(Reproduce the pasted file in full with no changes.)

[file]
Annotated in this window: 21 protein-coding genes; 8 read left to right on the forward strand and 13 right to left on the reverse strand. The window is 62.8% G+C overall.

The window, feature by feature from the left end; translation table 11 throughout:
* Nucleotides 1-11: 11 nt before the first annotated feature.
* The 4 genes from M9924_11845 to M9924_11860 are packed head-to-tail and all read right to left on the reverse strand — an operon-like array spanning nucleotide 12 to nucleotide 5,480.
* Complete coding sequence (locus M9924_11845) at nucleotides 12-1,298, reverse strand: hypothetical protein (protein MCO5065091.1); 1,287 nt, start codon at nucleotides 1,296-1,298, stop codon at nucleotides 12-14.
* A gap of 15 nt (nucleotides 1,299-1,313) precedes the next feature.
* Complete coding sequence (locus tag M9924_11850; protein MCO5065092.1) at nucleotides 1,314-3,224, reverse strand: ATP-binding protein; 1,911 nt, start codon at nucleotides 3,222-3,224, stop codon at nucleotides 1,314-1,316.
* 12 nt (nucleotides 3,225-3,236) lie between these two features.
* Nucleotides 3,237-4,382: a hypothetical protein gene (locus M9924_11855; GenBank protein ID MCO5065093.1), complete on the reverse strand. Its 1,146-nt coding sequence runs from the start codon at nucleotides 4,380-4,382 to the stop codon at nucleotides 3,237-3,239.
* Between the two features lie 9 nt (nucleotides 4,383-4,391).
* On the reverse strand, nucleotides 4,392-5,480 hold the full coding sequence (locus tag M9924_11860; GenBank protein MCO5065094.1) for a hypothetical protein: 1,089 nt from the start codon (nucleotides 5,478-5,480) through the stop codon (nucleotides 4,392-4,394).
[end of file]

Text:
Annotated in this window: 21 protein-coding genes; 8 read left to right on the forward strand and 13 right to left on the reverse strand. The window is 62.8% G+C overall.

The window, feature by feature from the left end; translation table 11 throughout:
* Nucleotides 1-11: 11 nt before the first annotated feature.
* The 4 genes from M9924_11845 to M9924_11860 are packed head-to-tail and all read right to left on the reverse strand — an operon-like array spanning nucleotide 12 to nucleotide 5,480.
* Complete coding sequence (locus M9924_11845) at nucleotides 12-1,298, reverse strand: hypothetical protein (protein MCO5065091.1); 1,287 nt, start codon at nucleotides 1,296-1,298, stop codon at nucleotides 12-14.
* A gap of 15 nt (nucleotides 1,299-1,313) precedes the next feature.
* Complete coding sequence (locus tag M9924_11850; protein MCO5065092.1) at nucleotides 1,314-3,224, reverse strand: ATP-binding protein; 1,911 nt, start codon at nucleotides 3,222-3,224, stop codon at nucleotides 1,314-1,316.
* 12 nt (nucleotides 3,225-3,236) lie between these two features.
* Nucleotides 3,237-4,382: a hypothetical protein gene (locus M9924_11855; GenBank protein ID MCO5065093.1), complete on the reverse strand. Its 1,146-nt coding sequence runs from the start codon at nucleotides 4,380-4,382 to the stop codon at nucleotides 3,237-3,239.
* Between the two features lie 9 nt (nucleotides 4,383-4,391).
* On the reverse strand, nucleotides 4,392-5,480 hold the full coding sequence (locus tag M9924_11860; GenBank protein MCO5065094.1) for a hypothetical protein: 1,089 nt from the start codon (nucleotides 5,478-5,480) through the stop codon (nucleotides 4,392-4,394).